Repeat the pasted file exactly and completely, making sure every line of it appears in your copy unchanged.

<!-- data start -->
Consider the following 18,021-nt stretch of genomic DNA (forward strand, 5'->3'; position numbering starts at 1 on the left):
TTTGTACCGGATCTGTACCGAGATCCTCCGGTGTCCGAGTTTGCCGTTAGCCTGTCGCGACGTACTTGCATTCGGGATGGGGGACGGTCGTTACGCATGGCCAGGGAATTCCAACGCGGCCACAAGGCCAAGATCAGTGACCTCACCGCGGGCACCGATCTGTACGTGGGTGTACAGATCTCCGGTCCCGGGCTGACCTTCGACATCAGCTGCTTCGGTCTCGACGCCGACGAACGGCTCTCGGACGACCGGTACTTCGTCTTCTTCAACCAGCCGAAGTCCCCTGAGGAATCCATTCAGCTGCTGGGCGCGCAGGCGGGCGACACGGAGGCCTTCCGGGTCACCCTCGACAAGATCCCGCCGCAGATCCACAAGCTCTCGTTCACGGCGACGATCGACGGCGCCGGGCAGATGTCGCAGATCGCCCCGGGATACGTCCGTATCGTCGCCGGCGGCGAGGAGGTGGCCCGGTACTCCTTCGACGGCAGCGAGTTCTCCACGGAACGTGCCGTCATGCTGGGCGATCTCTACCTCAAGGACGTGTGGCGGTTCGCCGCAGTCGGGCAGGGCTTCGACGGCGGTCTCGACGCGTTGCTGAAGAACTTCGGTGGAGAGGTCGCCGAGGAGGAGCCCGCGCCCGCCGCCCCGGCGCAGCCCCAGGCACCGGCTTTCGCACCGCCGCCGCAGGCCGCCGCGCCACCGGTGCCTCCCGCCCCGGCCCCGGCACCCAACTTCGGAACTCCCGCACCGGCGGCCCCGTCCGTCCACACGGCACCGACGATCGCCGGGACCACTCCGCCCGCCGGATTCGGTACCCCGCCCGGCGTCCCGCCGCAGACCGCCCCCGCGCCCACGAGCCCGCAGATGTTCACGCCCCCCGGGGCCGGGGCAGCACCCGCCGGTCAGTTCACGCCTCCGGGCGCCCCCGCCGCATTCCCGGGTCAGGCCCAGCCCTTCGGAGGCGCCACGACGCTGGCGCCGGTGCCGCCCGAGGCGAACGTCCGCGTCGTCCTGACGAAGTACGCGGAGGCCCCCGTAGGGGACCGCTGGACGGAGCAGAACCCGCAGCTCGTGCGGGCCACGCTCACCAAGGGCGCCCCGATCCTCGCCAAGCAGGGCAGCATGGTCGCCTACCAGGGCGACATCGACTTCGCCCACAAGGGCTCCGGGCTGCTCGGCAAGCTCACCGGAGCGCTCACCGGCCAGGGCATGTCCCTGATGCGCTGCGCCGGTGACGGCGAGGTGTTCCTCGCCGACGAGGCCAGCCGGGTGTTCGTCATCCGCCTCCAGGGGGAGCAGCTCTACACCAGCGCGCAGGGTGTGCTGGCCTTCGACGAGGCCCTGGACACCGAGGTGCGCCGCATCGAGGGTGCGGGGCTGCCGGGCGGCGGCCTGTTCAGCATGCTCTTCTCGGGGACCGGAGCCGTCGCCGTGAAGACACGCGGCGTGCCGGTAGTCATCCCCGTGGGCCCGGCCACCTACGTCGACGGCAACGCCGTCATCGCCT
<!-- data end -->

Consider the following 18,021-nt stretch of genomic DNA (forward strand, 5'->3'; position numbering starts at 1 on the left):
TTTGTACCGGATCTGTACCGAGATCCTCCGGTGTCCGAGTTTGCCGTTAGCCTGTCGCGACGTACTTGCATTCGGGATGGGGGACGGTCGTTACGCATGGCCAGGGAATTCCAACGCGGCCACAAGGCCAAGATCAGTGACCTCACCGCGGGCACCGATCTGTACGTGGGTGTACAGATCTCCGGTCCCGGGCTGACCTTCGACATCAGCTGCTTCGGTCTCGACGCCGACGAACGGCTCTCGGACGACCGGTACTTCGTCTTCTTCAACCAGCCGAAGTCCCCTGAGGAATCCATTCAGCTGCTGGGCGCGCAGGCGGGCGACACGGAGGCCTTCCGGGTCACCCTCGACAAGATCCCGCCGCAGATCCACAAGCTCTCGTTCACGGCGACGATCGACGGCGCCGGGCAGATGTCGCAGATCGCCCCGGGATACGTCCGTATCGTCGCCGGCGGCGAGGAGGTGGCCCGGTACTCCTTCGACGGCAGCGAGTTCTCCACGGAACGTGCCGTCATGCTGGGCGATCTCTACCTCAAGGACGTGTGGCGGTTCGCCGCAGTCGGGCAGGGCTTCGACGGCGGTCTCGACGCGTTGCTGAAGAACTTCGGTGGAGAGGTCGCCGAGGAGGAGCCCGCGCCCGCCGCCCCGGCGCAGCCCCAGGCACCGGCTTTCGCACCGCCGCCGCAGGCCGCCGCGCCACCGGTGCCTCCCGCCCCGGCCCCGGCACCCAACTTCGGAACTCCCGCACCGGCGGCCCCGTCCGTCCACACGGCACCGACGATCGCCGGGACCACTCCGCCCGCCGGATTCGGTACCCCGCCCGGCGTCCCGCCGCAGACCGCCCCCGCGCCCACGAGCCCGCAGATGTTCACGCCCCCCGGGGCCGGGGCAGCACCCGCCGGTCAGTTCACGCCTCCGGGCGCCCCCGCCGCATTCCCGGGTCAGGCCCAGCCCTTCGGAGGCGCCACGACGCTGGCGCCGGTGCCGCCCGAGGCGAACGTCCGCGTCGTCCTGACGAAGTACGCGGAGGCCCCCGTAGGGGACCGCTGGACGGAGCAGAACCCGCAGCTCGTGCGGGCCACGCTCACCAAGGGCGCCCCGATCCTCGCCAAGCAGGGCAGCATGGTCGCCTACCAGGGCGACATCGACTTCGCCCACAAGGGCTCCGGGCTGCTCGGCAAGCTCACCGGAGCGCTCACCGGCCAGGGCATGTCCCTGATGCGCTGCGCCGGTGACGGCGAGGTGTTCCTCGCCGACGAGGCCAGCCGGGTGTTCGTCATCCGCCTCCAGGGGGAGCAGCTCTACACCAGCGCGCAGGGTGTGCTGGCCTTCGACGAGGCCCTGGACACCGAGGTGCGCCGCATCGAGGGTGCGGGGCTGCCGGGCGGCGGCCTGTTCAGCATGCTCTTCTCGGGGACCGGAGCCGTCGCCGTGAAGACACGCGGCGTGCCGGTAGTCATCCCCGTGGGCCCGGCCACCTACGTCGACGGCAACGCCGTCATCGCCT